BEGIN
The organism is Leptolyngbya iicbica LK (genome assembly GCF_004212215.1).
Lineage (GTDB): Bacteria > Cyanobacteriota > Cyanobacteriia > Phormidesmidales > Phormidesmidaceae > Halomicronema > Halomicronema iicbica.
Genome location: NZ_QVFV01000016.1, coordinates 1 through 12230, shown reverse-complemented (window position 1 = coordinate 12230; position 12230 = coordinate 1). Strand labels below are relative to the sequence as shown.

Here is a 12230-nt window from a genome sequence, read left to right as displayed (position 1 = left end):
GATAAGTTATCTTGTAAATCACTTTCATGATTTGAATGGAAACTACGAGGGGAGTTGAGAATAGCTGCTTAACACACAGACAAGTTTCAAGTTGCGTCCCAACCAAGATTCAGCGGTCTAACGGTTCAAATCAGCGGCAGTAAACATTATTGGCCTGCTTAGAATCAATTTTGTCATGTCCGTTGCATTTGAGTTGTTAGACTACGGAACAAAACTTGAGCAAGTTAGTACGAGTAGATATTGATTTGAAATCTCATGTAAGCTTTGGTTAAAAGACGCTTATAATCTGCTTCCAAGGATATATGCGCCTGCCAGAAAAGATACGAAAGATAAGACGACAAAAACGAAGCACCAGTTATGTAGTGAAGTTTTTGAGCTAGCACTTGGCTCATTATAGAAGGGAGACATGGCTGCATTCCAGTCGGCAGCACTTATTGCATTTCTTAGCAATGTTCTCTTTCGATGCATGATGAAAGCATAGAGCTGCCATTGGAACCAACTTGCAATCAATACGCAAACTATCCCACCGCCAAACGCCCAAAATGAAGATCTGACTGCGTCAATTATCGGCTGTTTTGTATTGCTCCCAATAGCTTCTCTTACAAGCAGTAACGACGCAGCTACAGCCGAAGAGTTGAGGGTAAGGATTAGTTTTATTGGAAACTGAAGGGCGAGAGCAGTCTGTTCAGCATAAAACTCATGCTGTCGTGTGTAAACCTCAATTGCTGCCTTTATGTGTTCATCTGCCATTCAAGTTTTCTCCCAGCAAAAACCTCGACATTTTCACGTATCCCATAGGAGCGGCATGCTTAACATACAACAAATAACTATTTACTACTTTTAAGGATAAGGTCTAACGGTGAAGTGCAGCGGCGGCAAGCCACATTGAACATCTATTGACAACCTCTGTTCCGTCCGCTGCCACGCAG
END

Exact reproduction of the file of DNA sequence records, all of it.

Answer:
The organism is Leptolyngbya iicbica LK (genome assembly GCF_004212215.1).
Lineage (GTDB): Bacteria > Cyanobacteriota > Cyanobacteriia > Phormidesmidales > Phormidesmidaceae > Halomicronema > Halomicronema iicbica.
Genome location: NZ_QVFV01000016.1, coordinates 1 through 12230, shown reverse-complemented (window position 1 = coordinate 12230; position 12230 = coordinate 1). Strand labels below are relative to the sequence as shown.

Here is a 12230-nt window from a genome sequence, read left to right as displayed (position 1 = left end):
GATAAGTTATCTTGTAAATCACTTTCATGATTTGAATGGAAACTACGAGGGGAGTTGAGAATAGCTGCTTAACACACAGACAAGTTTCAAGTTGCGTCCCAACCAAGATTCAGCGGTCTAACGGTTCAAATCAGCGGCAGTAAACATTATTGGCCTGCTTAGAATCAATTTTGTCATGTCCGTTGCATTTGAGTTGTTAGACTACGGAACAAAACTTGAGCAAGTTAGTACGAGTAGATATTGATTTGAAATCTCATGTAAGCTTTGGTTAAAAGACGCTTATAATCTGCTTCCAAGGATATATGCGCCTGCCAGAAAAGATACGAAAGATAAGACGACAAAAACGAAGCACCAGTTATGTAGTGAAGTTTTTGAGCTAGCACTTGGCTCATTATAGAAGGGAGACATGGCTGCATTCCAGTCGGCAGCACTTATTGCATTTCTTAGCAATGTTCTCTTTCGATGCATGATGAAAGCATAGAGCTGCCATTGGAACCAACTTGCAATCAATACGCAAACTATCCCACCGCCAAACGCCCAAAATGAAGATCTGACTGCGTCAATTATCGGCTGTTTTGTATTGCTCCCAATAGCTTCTCTTACAAGCAGTAACGACGCAGCTACAGCCGAAGAGTTGAGGGTAAGGATTAGTTTTATTGGAAACTGAAGGGCGAGAGCAGTCTGTTCAGCATAAAACTCATGCTGTCGTGTGTAAACCTCAATTGCTGCCTTTATGTGTTCATCTGCCATTCAAGTTTTCTCCCAGCAAAAACCTCGACATTTTCACGTATCCCATAGGAGCGGCATGCTTAACATACAACAAATAACTATTTACTACTTTTAAGGATAAGGTCTAACGGTGAAGTGCAGCGGCGGCAAGCCACATTGAACATCTATTGACAACCTCTGTTCCGTCCGCTGCCACGCAG